Toward the end of the meeting, Chief Sizer agreed (at least in spirit) to work with Commissioner Adams’ staff to draft an official “Community Policing Agreement”. This was the first time I had ever heard of such a document, but apparently it’s an agreement that would be entered into by members of the bike community and the Police. Adams — who has experience with such agreements due to his tenure as Chief of Staff to Former Mayor Vera Katz (the Mayor oversees the Police bureau) — said it would “hold [all of] us accountable to doing something.”
If/when this agreement is created and agreed upon, it would be a positive step forward.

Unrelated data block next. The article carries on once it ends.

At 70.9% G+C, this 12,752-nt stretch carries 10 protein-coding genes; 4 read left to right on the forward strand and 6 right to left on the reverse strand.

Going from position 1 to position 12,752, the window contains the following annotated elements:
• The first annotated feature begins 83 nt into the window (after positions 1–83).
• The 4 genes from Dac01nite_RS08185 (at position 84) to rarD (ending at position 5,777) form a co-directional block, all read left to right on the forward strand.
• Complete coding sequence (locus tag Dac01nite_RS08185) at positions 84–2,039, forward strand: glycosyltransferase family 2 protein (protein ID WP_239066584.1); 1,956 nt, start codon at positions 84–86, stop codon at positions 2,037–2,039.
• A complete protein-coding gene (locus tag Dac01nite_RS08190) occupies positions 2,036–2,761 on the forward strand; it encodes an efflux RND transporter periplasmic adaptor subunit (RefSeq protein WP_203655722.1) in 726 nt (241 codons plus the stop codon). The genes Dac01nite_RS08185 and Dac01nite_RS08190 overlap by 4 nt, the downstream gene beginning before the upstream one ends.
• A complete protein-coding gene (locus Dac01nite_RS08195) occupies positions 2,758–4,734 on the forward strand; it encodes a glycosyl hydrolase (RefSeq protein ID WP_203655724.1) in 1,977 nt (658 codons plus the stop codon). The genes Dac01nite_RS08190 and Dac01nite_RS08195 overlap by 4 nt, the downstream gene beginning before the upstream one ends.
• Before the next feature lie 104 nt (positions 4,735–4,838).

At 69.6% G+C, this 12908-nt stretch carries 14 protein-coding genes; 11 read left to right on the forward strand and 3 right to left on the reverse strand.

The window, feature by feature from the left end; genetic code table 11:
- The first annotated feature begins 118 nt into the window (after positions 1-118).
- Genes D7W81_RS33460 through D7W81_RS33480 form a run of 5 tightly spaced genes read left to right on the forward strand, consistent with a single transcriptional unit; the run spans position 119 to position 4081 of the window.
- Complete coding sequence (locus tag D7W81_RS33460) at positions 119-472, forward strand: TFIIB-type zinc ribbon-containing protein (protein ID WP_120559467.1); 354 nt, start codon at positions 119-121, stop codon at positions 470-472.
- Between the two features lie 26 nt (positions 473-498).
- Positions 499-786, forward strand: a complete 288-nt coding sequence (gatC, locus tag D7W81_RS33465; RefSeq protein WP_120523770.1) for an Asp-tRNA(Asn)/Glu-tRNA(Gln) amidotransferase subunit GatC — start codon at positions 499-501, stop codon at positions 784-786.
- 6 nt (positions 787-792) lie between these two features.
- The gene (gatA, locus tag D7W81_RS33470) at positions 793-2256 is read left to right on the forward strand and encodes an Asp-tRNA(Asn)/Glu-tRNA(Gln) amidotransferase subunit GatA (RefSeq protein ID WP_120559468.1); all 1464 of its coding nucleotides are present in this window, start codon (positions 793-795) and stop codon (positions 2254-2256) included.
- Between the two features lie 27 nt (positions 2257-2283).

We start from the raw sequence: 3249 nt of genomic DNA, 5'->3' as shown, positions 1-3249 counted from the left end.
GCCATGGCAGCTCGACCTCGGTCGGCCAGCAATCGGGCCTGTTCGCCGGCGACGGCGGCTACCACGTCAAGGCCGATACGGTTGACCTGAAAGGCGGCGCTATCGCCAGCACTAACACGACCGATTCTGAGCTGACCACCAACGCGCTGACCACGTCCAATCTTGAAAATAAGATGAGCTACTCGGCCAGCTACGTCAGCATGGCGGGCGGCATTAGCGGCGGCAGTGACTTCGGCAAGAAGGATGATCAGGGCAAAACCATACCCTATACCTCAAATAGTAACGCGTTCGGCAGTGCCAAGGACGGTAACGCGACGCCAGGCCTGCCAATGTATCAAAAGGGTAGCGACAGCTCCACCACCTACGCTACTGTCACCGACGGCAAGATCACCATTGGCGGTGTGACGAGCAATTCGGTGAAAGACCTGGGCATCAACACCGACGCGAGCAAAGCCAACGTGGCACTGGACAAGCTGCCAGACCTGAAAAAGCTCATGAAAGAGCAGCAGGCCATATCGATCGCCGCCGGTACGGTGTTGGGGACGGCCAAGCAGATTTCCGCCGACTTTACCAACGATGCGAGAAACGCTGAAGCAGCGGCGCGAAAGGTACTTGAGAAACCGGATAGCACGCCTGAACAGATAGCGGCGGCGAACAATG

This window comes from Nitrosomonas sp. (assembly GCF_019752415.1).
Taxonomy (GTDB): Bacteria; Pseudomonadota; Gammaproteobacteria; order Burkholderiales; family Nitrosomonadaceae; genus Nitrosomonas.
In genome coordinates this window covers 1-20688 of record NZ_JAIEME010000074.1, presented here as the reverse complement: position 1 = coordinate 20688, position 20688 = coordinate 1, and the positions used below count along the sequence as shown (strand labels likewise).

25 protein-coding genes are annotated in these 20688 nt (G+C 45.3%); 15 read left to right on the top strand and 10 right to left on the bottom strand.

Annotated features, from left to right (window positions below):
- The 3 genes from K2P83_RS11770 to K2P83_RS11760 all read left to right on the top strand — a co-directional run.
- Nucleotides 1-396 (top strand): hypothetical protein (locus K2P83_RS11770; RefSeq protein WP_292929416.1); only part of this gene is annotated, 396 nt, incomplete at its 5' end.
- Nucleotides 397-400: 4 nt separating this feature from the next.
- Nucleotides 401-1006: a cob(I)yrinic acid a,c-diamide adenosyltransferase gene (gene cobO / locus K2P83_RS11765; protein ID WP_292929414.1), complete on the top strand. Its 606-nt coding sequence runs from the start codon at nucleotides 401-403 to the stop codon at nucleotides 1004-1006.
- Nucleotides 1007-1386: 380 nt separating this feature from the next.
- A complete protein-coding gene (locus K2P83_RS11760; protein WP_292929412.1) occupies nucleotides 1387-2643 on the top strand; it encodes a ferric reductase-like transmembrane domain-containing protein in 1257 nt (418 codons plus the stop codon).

In the end, while no major changes in policy or cooperative initiatives were agreed upon at this meeting, it’s clear that bike issues are on the Chief’s radar. From here on out, it’s going to be an educational and relationship-building process for everyone involved.
Public scrutiny and outcry has forced these issues into the consciousness of Chief Sizer, the Police Bureau, and the entire city of Portland. Based on that fact alone, I’m hopeful that positive changes lie ahead.
The exact nature and timing of those changes, however, is still up in the air.
[Please note: This writeup does not include everything that was discussed. I’m awaiting an official meeting write-up from Commissioner Adams’ office that includes an outline of what was discussed, action items, and the Community Policing Agreement referred to above.]